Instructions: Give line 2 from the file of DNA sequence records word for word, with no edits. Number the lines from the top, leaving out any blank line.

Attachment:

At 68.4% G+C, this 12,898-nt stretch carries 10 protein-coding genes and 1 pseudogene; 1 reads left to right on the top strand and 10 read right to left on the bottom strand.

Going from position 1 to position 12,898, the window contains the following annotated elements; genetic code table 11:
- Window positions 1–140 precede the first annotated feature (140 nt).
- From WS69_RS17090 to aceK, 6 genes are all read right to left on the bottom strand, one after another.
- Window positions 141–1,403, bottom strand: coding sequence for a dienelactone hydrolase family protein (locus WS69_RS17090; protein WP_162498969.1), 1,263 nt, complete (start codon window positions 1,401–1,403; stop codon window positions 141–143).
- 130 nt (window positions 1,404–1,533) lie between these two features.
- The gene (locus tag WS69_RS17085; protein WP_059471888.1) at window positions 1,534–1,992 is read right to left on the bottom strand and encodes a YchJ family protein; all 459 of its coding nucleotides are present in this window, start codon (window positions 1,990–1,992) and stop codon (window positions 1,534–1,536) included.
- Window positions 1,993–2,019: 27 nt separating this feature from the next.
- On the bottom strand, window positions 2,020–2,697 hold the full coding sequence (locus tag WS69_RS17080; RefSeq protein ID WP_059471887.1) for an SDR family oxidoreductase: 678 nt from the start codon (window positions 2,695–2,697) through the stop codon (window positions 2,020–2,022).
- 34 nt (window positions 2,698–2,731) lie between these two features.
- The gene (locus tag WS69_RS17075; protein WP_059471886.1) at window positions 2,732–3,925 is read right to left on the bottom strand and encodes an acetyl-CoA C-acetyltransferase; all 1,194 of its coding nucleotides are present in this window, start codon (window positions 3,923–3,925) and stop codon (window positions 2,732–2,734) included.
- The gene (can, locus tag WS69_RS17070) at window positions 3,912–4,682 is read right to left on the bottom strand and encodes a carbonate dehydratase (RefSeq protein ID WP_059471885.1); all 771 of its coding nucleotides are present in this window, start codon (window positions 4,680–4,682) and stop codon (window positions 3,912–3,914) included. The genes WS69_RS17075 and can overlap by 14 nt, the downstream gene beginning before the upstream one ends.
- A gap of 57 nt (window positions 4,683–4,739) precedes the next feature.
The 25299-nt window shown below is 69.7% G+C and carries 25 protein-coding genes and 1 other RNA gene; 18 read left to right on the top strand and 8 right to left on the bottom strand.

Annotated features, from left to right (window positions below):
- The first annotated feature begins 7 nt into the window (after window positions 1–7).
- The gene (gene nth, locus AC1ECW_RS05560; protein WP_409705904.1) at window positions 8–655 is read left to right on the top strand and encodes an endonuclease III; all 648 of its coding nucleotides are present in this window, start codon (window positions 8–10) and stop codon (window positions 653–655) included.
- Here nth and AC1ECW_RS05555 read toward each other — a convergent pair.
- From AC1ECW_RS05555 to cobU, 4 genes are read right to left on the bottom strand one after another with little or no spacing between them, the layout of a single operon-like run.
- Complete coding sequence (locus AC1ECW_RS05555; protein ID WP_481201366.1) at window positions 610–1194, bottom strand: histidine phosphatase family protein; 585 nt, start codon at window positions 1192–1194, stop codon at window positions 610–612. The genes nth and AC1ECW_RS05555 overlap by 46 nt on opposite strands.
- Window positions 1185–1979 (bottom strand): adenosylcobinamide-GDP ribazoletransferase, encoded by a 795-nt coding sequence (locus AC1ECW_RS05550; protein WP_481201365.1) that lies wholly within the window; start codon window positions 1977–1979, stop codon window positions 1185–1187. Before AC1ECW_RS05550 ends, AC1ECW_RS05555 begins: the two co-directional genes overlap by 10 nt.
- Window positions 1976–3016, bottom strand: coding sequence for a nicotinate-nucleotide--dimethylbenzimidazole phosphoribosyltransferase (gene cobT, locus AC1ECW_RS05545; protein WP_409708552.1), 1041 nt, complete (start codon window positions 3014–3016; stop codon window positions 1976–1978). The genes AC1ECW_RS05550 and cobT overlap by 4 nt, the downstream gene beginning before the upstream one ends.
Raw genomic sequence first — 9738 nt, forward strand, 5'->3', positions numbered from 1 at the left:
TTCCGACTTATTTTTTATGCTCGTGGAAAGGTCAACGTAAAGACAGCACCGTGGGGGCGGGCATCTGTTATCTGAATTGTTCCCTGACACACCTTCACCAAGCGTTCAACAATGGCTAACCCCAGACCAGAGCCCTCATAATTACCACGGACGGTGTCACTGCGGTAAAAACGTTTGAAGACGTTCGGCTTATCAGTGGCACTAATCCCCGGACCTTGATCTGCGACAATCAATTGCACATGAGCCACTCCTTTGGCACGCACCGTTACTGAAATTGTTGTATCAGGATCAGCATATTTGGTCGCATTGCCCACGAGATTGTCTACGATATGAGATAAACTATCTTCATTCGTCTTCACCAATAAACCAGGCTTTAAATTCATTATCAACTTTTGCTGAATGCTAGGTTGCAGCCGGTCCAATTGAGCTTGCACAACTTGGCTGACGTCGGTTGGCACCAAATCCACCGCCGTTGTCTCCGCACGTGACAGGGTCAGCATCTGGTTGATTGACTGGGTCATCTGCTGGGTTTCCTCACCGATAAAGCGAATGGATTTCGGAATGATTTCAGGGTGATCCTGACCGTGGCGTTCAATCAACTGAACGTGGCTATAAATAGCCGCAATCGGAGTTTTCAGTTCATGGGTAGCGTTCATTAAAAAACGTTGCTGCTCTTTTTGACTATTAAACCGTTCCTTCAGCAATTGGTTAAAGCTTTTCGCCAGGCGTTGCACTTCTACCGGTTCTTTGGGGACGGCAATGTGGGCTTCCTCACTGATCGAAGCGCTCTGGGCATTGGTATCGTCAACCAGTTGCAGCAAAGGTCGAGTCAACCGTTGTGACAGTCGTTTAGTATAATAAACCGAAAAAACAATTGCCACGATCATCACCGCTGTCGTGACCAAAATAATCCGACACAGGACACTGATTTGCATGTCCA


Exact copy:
Going from position 1 to position 12,898, the window contains the following annotated elements; genetic code table 11: